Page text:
The original Leapad looked like a talking book and was introduced in 1999.
A lot of kids cut their reading teeth on these books . Your book could read you a story, or you could or use the attached stylus to press on a word or sentence to hear with a mere tap of your pen. Pressing on pictures yielded other surprises. And it had pages, just like a real book.
The device has continued to evolve, almost to a fault. A few years ago the Leapfrog product line was a bit of a disaster with too many products and no salient message to the consumer..
With the launch of the LeapPad 2 and the Leapfrong GS that’s about to change. The focus is on providing kid friendly experiences on grownup looking devices. Last holiday season the surprise winner at retail was the LeapPad , a newer hipper/ electronic book form factor that cost a quarter of the price of “grown up tablets” like the iPad. Included in the line were some very grown up features and a full bevy of carefully plotted learning software. The net result was to take te burden of choice off of poo
Apps include a music player, a cartoon creation app,, an Art Studio creativity app for drawing and the Pet writing app. Plus you can watch movies and read books. All for $99. Content is increasingly including full length movies as well as educational adventures. Partners have included Disney, Discovery and now Sesame Street. Parents will be able to track progress and get suggestions on a special online parenting area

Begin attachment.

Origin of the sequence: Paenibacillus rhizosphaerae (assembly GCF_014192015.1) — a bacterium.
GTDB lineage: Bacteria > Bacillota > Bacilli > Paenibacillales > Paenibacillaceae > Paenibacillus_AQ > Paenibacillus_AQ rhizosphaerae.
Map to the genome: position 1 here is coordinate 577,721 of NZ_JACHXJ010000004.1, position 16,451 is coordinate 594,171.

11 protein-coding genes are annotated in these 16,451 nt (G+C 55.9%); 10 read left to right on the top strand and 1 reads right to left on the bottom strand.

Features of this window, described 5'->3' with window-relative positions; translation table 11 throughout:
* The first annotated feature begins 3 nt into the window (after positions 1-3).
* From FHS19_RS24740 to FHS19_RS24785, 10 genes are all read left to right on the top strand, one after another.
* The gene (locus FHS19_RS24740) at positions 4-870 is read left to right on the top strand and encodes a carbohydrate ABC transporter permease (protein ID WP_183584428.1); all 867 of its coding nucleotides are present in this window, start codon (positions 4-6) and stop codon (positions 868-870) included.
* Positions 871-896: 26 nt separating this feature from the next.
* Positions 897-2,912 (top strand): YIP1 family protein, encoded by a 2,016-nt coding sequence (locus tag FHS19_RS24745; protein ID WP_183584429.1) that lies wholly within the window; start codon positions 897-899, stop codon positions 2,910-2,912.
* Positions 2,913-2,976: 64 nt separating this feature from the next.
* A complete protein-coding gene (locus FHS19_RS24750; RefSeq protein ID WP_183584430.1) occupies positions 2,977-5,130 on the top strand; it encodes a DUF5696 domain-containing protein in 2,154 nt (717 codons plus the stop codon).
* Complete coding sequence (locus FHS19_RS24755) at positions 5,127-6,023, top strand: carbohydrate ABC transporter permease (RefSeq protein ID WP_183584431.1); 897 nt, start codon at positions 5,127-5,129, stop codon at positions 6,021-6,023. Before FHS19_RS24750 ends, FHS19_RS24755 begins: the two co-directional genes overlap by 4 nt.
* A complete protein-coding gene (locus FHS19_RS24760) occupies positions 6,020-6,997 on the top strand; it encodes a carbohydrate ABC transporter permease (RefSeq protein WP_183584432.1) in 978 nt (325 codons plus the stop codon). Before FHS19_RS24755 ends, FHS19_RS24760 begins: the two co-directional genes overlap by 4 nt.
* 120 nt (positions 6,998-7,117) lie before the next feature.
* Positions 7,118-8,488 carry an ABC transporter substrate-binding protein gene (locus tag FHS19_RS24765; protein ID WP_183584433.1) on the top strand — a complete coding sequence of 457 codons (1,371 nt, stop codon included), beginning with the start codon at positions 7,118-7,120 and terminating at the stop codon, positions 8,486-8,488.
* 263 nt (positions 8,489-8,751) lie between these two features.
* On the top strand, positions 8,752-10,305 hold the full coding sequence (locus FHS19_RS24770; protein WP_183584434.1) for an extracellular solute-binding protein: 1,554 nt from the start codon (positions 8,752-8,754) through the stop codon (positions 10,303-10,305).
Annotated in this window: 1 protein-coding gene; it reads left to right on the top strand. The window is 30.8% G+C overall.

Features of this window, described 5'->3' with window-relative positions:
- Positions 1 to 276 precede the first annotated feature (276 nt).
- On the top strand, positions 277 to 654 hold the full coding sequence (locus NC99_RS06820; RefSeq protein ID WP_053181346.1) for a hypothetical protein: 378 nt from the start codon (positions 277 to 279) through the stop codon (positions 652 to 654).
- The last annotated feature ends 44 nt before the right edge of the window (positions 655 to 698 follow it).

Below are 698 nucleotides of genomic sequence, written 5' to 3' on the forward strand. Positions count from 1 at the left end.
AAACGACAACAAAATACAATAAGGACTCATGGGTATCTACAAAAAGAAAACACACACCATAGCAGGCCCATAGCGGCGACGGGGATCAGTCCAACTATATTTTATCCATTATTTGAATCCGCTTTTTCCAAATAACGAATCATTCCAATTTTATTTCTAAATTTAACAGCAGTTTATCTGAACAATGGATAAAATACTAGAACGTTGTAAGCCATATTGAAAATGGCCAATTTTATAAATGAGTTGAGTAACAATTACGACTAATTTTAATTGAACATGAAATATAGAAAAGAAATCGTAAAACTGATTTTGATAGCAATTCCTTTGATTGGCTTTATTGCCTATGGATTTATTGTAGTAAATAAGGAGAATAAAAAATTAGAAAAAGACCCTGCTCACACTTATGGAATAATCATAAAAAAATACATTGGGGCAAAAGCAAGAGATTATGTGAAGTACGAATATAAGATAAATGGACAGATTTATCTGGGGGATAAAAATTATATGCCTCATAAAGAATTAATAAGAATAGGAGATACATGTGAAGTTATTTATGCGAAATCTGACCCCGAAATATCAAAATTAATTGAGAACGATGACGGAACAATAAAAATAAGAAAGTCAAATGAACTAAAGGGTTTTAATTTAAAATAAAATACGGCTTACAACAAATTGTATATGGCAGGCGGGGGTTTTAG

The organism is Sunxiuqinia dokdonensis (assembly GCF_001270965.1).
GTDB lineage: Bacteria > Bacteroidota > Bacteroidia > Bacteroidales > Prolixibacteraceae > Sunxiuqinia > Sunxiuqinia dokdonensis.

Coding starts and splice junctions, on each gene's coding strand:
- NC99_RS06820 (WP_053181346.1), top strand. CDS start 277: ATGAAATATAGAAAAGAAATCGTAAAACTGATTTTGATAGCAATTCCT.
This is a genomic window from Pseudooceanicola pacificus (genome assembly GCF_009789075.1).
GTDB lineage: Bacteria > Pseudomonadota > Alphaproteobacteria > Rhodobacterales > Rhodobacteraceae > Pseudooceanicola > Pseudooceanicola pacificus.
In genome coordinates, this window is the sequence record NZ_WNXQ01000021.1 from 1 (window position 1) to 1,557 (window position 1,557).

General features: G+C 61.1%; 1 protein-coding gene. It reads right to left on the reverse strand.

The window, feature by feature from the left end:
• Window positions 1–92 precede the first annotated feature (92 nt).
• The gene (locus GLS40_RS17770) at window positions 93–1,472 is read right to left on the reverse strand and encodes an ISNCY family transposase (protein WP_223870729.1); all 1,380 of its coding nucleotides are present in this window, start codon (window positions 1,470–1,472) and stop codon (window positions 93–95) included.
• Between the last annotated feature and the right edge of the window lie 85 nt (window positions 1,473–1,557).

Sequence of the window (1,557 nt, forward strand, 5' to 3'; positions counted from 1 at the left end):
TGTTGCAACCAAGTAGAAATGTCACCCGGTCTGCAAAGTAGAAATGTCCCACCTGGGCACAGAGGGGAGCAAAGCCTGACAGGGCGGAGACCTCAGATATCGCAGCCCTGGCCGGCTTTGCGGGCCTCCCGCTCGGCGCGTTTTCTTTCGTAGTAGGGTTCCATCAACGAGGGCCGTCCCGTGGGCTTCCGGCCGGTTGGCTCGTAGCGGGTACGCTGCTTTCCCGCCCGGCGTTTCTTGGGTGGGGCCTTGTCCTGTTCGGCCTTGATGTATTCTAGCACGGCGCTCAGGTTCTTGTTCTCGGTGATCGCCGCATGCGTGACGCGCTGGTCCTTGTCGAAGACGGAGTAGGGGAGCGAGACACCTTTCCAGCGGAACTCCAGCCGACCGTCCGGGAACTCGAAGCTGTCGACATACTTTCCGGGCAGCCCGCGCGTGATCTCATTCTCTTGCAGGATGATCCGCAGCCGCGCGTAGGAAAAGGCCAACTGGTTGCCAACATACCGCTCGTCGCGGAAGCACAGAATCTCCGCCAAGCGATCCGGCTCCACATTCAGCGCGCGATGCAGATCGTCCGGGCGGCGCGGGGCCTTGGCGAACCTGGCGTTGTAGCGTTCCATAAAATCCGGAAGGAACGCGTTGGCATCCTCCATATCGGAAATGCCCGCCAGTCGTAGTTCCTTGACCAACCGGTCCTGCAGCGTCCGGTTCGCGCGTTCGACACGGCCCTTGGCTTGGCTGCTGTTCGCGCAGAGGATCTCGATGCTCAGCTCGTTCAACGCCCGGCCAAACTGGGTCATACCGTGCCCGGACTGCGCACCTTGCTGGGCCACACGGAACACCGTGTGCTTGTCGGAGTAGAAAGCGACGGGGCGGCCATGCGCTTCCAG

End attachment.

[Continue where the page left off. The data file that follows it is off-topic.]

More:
re’s higher resolution front and rear cameras / a video recorder, twice the memory (4GB) and a faster processor. Better battery life and an add on alternative rechargeable pack made me feel a bit better about the environmental side of the equation. The apps that come with the LeapPad 2 are designed to inspire reativity and exploration.
The Leapster GS ($69.99) is a revised gaming system offering a thinner design, larger screen 3 ½ inches),, built-in accelerometer, 2GB of memory and a camera / video recorder. The GS is the Gaming System – meant for educational game learning, while the LeapPad 2 focuses on mimicking the diversity of the iPad experience. The GS has bigger buttons and feels a bit faster on response time. Augmented reality games that put the child in the game and through learning portals bring a smack of hipness-next gen to the machine. letts
Here’s Techmemes video of the GS in action
And a look at LeapPad2 from LeapPad